Bankers prepping for a new accounting standard for loan losses have been thrown a curveball.
The Financial Accounting Standards Board has signaled support for an amendment that would require financial institutions to break charge-offs and recoveries out by vintage year. The late-hour change to the standard for Current Expected Credit Losses, or CECL, received enthusiastic backing from investors and analysts because it will provide more insight into credit trends.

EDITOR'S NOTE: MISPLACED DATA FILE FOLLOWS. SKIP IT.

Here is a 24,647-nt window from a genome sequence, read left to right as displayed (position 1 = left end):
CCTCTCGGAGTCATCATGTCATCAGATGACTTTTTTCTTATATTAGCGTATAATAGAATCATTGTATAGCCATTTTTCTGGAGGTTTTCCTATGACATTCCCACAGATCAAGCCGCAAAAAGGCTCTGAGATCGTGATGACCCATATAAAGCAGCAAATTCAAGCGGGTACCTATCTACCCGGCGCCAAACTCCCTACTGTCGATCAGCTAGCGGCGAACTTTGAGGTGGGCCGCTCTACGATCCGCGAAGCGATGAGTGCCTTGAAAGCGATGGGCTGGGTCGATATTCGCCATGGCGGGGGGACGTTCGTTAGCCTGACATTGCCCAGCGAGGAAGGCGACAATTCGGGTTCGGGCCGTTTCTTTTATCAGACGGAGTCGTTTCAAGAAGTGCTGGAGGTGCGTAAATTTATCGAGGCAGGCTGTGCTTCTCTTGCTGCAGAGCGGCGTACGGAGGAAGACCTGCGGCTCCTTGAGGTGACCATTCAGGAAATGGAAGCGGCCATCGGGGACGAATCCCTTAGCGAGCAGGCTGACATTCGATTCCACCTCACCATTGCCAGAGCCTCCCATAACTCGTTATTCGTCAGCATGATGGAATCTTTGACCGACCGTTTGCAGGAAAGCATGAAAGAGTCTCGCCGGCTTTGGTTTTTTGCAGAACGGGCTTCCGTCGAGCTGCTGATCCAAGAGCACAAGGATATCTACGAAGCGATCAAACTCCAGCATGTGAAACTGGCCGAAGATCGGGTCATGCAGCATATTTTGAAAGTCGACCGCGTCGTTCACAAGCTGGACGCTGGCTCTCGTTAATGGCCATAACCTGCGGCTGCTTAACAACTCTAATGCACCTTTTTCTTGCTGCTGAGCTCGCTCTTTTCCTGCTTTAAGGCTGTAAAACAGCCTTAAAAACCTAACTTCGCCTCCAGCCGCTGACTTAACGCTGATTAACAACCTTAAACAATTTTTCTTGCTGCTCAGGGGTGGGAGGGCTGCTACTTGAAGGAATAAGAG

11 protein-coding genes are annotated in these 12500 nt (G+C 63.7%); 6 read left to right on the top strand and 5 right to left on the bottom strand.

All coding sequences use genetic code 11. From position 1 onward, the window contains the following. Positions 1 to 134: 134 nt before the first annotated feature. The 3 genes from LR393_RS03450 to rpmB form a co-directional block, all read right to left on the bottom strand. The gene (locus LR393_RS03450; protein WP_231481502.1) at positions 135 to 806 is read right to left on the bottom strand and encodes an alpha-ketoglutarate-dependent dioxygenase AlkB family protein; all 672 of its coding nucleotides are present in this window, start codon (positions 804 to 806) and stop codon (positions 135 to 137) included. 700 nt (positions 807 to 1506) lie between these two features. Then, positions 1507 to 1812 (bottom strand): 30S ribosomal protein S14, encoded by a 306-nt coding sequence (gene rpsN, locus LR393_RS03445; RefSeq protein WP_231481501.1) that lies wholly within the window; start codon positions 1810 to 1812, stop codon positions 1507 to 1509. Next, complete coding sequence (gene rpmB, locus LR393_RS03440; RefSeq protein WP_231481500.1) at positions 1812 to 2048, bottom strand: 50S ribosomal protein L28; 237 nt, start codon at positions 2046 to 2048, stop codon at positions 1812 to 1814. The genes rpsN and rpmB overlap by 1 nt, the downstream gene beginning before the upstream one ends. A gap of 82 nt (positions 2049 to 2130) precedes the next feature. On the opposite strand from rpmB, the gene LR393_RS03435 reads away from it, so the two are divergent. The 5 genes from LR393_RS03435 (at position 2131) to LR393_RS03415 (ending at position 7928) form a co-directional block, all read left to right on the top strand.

The response from bankers has been more subdued.
Banks tend to report charge-offs and recoveries in aggregate terms, so accounting for them on a year-by-year basis could require new systems, Daniel Palomaki, a managing director for accounting policy and controller of the Institutional Clients Group at Citigroup, said at a Nov. 1 meeting of a group FASB formed to discuss CECL implementation.
The effort — and expense — would be significant, even for a bank with Citi’s resources.
“From our perspective, it’s a surprise,” Palomaki said of the proposed amendment.
Read more in American Banker.